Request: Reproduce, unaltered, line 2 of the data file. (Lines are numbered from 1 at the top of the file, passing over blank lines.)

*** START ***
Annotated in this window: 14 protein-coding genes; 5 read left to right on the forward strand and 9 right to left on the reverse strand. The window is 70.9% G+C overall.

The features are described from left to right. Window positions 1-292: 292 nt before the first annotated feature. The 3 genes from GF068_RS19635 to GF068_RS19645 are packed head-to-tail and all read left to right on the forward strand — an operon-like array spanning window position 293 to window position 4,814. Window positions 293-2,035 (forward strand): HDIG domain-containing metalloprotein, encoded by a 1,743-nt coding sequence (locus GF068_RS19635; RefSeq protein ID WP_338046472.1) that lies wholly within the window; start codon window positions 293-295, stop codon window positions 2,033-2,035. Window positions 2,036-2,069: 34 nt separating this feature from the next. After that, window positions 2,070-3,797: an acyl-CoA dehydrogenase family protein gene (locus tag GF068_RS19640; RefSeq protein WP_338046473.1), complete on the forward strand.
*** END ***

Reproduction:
The features are described from left to right. Window positions 1-292: 292 nt before the first annotated feature. The 3 genes from GF068_RS19635 to GF068_RS19645 are packed head-to-tail and all read left to right on the forward strand — an operon-like array spanning window position 293 to window position 4,814. Window positions 293-2,035 (forward strand): HDIG domain-containing metalloprotein, encoded by a 1,743-nt coding sequence (locus GF068_RS19635; RefSeq protein ID WP_338046472.1) that lies wholly within the window; start codon window positions 293-295, stop codon window positions 2,033-2,035. Window positions 2,036-2,069: 34 nt separating this feature from the next. After that, window positions 2,070-3,797: an acyl-CoA dehydrogenase family protein gene (locus tag GF068_RS19640; RefSeq protein WP_338046473.1), complete on the forward strand.